El Chaltén > Cerro Castillo > Torres del Paine > Puerto Natales
Warning: This post contains excessive amounts of spectacular photos, which may prompt spontaneous purchase of flights to Patagonia. I would strongly consider doing whatever necessary to facilitate the aforementioned purchase.
The day after my hike up to Lago de los Tres, the weather turned and it was clear that the beautiful weather window that I’d experienced was closing. With it came rain and high winds and the prospect of getting on the road was fairly unappealing. After two days waiting it out, but with a forecast (yet to materialise) for a slight improvement, I finally decided that I couldn’t afford to wait much longer and left El Chaltén in drizzly and blustery conditions. Whilst riding in the rain is never all that much fun, there’s something that makes you feel good about choosing to ride out, braving the conditions whilst others are sheltering indoors. And, lo and behold, as I made it further out of town, my boldness was rewarded as it started to brighten up and I soon realised that it was just the mountain range that was enveloped in a bank of cloud!
It was worth getting back on the road as I got my first proper experience of the legendary Patagonian tailwind! A rip-roaring ride heading SE following the Northern shore of Lago Viedma, I averaged 33km/h (21mph) for three hours until I had turn SW and it became a somewhat trickier crosswind. At the crossroads where I turned, I met a small group of cyclists heading the other direction who had accepted that it was likely to take them two days to reach El Chaltén and they would have to camp halfway in the shelter of a small farm that offered pretty much the only protection from the fierce wind! This is why most people cycle North to South!
I had read a blog about an abandoned observatory en route, which would make for a great spot to spend the night. However, on closer inspection (having hopped a gate to go look) it transpired that somebody had built a house nearby, which was inhabited, and it looked like private property now. There was, however, another option which was to spend the night at the legendary ‘pink house’. Famous amongst touring cyclists in Patagonia, this abandoned former hotel has become a sanctuary to many on their way between El Chaltén and El Calafate, on a stretch of road that otherwise offers few places to shelter from the tent-shredding gusts. I arrived as two motorcyclists were squeezing their bikes through the barbed-wire fence and past the ‘keep out’ signs and, shortly after, Mirko and Ina turned up, my German friends with whom I had spent Christmas in Mendoza. I knew they had been in El Chaltén but didn’t realise that they were hot on my tail, so that was a lovely surprise! They decided to camp in a sheltered spot next to the river, whilst I opted for the ‘penthouse suite’ of the hotel (the cleanest room with makeshift boarding over the smashed windows), wary of the possibility of the now calmer wind picking up again overnight. As darkness fell, I was joined by two more Argentinian touring cyclists, who took the next room along.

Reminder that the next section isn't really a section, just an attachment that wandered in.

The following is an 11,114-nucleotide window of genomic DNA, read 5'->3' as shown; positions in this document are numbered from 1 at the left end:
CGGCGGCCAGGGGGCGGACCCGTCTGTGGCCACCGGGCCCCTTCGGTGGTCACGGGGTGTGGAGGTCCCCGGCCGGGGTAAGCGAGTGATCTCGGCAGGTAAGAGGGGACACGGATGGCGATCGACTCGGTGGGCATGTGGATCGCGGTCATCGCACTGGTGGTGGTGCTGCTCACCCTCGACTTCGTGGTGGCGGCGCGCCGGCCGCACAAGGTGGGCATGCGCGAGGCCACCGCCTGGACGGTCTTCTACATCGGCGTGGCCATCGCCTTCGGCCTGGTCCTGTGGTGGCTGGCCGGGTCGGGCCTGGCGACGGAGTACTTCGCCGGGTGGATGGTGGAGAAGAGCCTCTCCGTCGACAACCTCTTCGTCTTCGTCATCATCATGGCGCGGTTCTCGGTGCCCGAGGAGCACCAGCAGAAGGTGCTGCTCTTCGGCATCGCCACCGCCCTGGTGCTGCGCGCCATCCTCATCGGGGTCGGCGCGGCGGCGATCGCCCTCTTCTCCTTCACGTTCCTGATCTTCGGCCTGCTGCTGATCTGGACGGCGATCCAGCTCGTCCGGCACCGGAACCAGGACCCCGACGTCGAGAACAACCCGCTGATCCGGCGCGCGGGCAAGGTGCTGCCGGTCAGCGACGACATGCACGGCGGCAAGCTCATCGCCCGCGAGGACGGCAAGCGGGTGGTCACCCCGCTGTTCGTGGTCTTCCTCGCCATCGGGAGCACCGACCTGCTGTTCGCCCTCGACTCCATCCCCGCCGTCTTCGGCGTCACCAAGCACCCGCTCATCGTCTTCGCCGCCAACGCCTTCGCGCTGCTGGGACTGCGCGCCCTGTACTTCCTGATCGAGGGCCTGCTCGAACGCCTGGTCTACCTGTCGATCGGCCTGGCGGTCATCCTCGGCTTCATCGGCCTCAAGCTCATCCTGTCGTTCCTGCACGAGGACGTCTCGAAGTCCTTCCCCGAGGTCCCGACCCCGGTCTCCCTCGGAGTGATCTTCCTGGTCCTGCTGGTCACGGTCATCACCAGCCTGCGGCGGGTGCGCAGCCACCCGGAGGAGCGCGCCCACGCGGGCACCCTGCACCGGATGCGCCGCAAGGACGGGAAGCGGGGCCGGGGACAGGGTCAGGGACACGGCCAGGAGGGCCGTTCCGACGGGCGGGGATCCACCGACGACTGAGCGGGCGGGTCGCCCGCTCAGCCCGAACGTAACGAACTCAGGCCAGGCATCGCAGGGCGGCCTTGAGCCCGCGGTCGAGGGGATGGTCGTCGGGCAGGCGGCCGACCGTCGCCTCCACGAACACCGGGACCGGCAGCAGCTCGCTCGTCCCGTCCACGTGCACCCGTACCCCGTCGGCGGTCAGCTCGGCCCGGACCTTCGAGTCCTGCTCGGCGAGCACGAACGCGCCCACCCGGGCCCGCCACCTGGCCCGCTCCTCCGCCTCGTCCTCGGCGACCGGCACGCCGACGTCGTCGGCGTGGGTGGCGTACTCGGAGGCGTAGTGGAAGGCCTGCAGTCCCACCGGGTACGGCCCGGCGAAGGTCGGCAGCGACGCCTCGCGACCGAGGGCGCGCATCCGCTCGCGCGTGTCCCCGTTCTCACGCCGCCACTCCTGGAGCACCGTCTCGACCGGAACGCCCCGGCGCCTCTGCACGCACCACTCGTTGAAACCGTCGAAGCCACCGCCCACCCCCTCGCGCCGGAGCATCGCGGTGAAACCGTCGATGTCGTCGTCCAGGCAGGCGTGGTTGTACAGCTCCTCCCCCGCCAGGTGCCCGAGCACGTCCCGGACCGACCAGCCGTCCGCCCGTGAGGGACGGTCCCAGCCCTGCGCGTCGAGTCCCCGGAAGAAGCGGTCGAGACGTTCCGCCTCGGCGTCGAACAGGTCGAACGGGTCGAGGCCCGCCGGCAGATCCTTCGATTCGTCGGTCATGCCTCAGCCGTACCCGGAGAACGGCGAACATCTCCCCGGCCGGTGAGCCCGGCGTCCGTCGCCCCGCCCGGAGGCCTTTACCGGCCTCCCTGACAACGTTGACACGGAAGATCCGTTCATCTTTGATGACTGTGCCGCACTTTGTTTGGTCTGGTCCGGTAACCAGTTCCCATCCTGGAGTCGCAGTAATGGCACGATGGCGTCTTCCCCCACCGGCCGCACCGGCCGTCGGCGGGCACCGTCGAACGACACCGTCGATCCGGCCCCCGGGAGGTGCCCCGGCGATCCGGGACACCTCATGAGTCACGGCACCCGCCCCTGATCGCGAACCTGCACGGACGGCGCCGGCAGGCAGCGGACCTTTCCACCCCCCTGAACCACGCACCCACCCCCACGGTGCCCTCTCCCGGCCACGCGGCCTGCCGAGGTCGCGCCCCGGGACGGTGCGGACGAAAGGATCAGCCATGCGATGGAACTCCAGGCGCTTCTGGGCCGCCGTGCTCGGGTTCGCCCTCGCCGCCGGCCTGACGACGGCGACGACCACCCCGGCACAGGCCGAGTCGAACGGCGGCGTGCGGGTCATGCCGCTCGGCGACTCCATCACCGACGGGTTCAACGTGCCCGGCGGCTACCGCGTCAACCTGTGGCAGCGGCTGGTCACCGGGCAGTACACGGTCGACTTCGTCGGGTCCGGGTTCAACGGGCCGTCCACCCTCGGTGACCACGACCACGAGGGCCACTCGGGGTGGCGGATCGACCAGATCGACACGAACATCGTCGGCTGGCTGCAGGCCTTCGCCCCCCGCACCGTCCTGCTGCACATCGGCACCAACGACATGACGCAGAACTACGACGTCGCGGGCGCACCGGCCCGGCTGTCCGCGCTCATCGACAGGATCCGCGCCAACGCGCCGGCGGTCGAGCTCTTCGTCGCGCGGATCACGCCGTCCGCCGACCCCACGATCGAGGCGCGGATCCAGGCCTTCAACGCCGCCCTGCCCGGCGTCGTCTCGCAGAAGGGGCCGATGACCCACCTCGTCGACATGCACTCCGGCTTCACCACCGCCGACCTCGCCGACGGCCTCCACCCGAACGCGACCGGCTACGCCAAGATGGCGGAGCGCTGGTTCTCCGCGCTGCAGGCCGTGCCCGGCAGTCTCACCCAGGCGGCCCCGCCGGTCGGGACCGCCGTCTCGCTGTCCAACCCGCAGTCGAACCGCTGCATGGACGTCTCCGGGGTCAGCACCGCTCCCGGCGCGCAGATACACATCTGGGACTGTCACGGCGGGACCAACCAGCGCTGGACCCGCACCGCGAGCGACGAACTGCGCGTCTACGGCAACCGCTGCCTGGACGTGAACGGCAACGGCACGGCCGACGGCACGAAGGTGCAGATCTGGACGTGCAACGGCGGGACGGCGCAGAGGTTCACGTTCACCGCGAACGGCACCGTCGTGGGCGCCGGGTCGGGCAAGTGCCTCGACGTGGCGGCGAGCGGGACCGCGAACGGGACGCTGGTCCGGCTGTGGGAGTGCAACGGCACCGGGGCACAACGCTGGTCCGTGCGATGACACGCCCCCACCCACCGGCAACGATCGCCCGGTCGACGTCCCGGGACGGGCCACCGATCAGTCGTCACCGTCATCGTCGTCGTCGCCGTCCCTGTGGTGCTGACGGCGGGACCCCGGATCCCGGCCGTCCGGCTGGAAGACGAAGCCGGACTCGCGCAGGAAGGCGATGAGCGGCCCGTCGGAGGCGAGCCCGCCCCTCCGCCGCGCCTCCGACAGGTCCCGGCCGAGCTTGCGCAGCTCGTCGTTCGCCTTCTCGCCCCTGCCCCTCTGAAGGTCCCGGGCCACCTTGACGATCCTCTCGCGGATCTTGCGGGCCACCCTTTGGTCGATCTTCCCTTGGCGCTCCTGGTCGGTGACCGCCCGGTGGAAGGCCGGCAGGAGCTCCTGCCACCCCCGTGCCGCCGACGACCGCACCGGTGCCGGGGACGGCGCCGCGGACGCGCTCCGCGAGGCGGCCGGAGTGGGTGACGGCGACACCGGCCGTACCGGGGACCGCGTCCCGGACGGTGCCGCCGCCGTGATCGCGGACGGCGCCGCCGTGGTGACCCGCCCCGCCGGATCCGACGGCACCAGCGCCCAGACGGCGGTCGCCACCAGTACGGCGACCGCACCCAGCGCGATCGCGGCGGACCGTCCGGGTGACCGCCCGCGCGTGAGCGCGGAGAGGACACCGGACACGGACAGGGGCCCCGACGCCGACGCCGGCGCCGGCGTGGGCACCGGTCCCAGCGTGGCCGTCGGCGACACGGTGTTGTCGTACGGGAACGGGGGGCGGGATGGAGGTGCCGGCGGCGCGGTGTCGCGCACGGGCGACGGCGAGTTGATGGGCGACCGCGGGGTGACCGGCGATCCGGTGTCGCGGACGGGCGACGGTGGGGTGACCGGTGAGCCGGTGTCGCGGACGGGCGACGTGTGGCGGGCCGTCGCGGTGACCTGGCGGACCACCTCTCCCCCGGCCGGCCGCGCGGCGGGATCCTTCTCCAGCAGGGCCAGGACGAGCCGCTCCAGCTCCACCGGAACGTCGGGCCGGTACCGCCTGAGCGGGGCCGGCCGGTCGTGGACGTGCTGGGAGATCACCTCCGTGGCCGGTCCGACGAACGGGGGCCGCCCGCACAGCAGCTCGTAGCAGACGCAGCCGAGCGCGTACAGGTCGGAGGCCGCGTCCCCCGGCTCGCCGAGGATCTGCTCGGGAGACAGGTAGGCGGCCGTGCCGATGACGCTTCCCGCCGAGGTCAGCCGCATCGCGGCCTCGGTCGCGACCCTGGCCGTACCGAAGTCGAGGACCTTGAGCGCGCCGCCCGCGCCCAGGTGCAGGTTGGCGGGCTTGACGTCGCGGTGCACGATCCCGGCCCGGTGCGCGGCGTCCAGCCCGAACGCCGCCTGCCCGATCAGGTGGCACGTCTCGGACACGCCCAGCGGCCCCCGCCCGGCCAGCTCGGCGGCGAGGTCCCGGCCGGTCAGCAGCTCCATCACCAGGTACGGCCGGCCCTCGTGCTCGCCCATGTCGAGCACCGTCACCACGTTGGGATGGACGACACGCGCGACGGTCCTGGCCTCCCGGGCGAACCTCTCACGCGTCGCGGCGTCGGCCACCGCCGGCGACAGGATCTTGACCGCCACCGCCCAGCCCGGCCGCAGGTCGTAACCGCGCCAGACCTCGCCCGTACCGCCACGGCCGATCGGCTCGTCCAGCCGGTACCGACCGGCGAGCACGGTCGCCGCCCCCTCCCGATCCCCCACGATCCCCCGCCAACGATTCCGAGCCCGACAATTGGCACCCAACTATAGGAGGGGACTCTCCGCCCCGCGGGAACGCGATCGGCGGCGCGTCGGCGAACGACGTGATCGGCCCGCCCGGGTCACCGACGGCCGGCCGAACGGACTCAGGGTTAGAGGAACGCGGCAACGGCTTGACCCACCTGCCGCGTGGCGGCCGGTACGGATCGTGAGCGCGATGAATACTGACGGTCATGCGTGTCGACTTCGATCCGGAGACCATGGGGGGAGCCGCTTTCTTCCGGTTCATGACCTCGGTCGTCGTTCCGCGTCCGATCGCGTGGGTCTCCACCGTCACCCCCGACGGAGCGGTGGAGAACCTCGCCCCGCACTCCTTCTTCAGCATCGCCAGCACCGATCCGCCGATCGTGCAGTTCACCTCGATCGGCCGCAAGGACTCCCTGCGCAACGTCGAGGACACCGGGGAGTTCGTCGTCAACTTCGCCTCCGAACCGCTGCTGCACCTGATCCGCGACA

The next morning was a reasonably early start, to try and make good progress before the wind got up too much – I had 100km to go and the last 30km would be directly into the prevailing wind, back along the Southern edge of Lago Viedma. It was a beautiful, if somewhat desolate, landscape…
The final slog into El Calafate was pretty torturous, but that just made the copious baked goods taste even better! I spent the next day hanging out in town, arranging a trip out to see Perito Moreno Glacier, getting my threadbare shorts repaired (the arse was finally wearing through!) and visiting the Gendarmería Nacional. I had read in a few places of a route (here and here) directly South from El Calafate, that would offer up some challenging terrain and cut out a massive 300km detour that you normally have to do to get from El Calafate down to Torres del Paine national park.
The main catch with the route is that it crosses from Argentina into Chile and there is no official border crossing! Having read that it might be possible to do it legally by getting permission from the Gendarmería, I went to ask them about it. The response was that the only way to cross the border officially was by taking the 300km road detour round to Cerro Castillo and crossing there. Sounded like it was time for an adventure! Danny of BikesandBackpacks had kindly shared the route he’d taken a year earlier, along with his route notes, which gave me the confidence to give it a go on my own.
Before that, however, I took the bus out to see the epic Perito Moreno glacier – a chance to get up close to the leading edge of this 30km long monster. It’s an impressive sight to behold…